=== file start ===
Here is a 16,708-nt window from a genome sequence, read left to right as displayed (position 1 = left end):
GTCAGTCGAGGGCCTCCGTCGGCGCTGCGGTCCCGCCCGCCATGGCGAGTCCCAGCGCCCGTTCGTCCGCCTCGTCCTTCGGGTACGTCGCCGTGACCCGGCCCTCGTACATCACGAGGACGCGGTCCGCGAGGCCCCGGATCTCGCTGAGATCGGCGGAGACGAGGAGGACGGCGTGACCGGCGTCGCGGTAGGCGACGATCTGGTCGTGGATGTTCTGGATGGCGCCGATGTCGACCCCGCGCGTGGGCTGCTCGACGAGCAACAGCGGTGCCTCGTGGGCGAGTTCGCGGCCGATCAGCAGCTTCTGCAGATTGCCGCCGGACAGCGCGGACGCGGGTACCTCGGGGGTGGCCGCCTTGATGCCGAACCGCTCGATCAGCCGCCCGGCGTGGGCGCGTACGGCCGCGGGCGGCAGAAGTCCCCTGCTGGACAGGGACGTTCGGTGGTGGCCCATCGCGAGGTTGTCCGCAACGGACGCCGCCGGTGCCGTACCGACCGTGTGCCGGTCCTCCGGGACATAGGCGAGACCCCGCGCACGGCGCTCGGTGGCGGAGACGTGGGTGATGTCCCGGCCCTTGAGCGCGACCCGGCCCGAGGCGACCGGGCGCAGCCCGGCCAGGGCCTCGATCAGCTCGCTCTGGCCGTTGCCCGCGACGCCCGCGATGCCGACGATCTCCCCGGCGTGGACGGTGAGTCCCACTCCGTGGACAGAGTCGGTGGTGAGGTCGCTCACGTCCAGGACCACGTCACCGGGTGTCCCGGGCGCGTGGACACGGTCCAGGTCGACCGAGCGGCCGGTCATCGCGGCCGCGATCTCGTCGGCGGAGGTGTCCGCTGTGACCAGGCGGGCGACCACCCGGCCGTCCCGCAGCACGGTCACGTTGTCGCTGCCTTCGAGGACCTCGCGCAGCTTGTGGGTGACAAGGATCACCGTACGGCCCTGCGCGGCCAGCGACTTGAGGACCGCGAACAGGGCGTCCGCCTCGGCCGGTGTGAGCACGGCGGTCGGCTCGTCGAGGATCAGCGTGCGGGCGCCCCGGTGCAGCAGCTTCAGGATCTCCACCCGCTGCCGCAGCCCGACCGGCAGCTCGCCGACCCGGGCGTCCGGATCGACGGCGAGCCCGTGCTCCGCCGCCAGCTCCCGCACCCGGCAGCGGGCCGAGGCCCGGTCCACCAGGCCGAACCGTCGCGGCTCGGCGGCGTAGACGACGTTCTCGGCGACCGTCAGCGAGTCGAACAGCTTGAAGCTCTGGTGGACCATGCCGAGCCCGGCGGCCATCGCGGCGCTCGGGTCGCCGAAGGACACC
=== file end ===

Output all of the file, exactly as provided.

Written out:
Here is a 16,708-nt window from a genome sequence, read left to right as displayed (position 1 = left end):
GTCAGTCGAGGGCCTCCGTCGGCGCTGCGGTCCCGCCCGCCATGGCGAGTCCCAGCGCCCGTTCGTCCGCCTCGTCCTTCGGGTACGTCGCCGTGACCCGGCCCTCGTACATCACGAGGACGCGGTCCGCGAGGCCCCGGATCTCGCTGAGATCGGCGGAGACGAGGAGGACGGCGTGACCGGCGTCGCGGTAGGCGACGATCTGGTCGTGGATGTTCTGGATGGCGCCGATGTCGACCCCGCGCGTGGGCTGCTCGACGAGCAACAGCGGTGCCTCGTGGGCGAGTTCGCGGCCGATCAGCAGCTTCTGCAGATTGCCGCCGGACAGCGCGGACGCGGGTACCTCGGGGGTGGCCGCCTTGATGCCGAACCGCTCGATCAGCCGCCCGGCGTGGGCGCGTACGGCCGCGGGCGGCAGAAGTCCCCTGCTGGACAGGGACGTTCGGTGGTGGCCCATCGCGAGGTTGTCCGCAACGGACGCCGCCGGTGCCGTACCGACCGTGTGCCGGTCCTCCGGGACATAGGCGAGACCCCGCGCACGGCGCTCGGTGGCGGAGACGTGGGTGATGTCCCGGCCCTTGAGCGCGACCCGGCCCGAGGCGACCGGGCGCAGCCCGGCCAGGGCCTCGATCAGCTCGCTCTGGCCGTTGCCCGCGACGCCCGCGATGCCGACGATCTCCCCGGCGTGGACGGTGAGTCCCACTCCGTGGACAGAGTCGGTGGTGAGGTCGCTCACGTCCAGGACCACGTCACCGGGTGTCCCGGGCGCGTGGACACGGTCCAGGTCGACCGAGCGGCCGGTCATCGCGGCCGCGATCTCGTCGGCGGAGGTGTCCGCTGTGACCAGGCGGGCGACCACCCGGCCGTCCCGCAGCACGGTCACGTTGTCGCTGCCTTCGAGGACCTCGCGCAGCTTGTGGGTGACAAGGATCACCGTACGGCCCTGCGCGGCCAGCGACTTGAGGACCGCGAACAGGGCGTCCGCCTCGGCCGGTGTGAGCACGGCGGTCGGCTCGTCGAGGATCAGCGTGCGGGCGCCCCGGTGCAGCAGCTTCAGGATCTCCACCCGCTGCCGCAGCCCGACCGGCAGCTCGCCGACCCGGGCGTCCGGATCGACGGCGAGCCCGTGCTCCGCCGCCAGCTCCCGCACCCGGCAGCGGGCCGAGGCCCGGTCCACCAGGCCGAACCGTCGCGGCTCGGCGGCGTAGACGACGTTCTCGGCGACCGTCAGCGAGTCGAACAGCTTGAAGCTCTGGTGGACCATGCCGAGCCCGGCGGCCATCGCGGCGCTCGGGTCGCCGAAGGACACC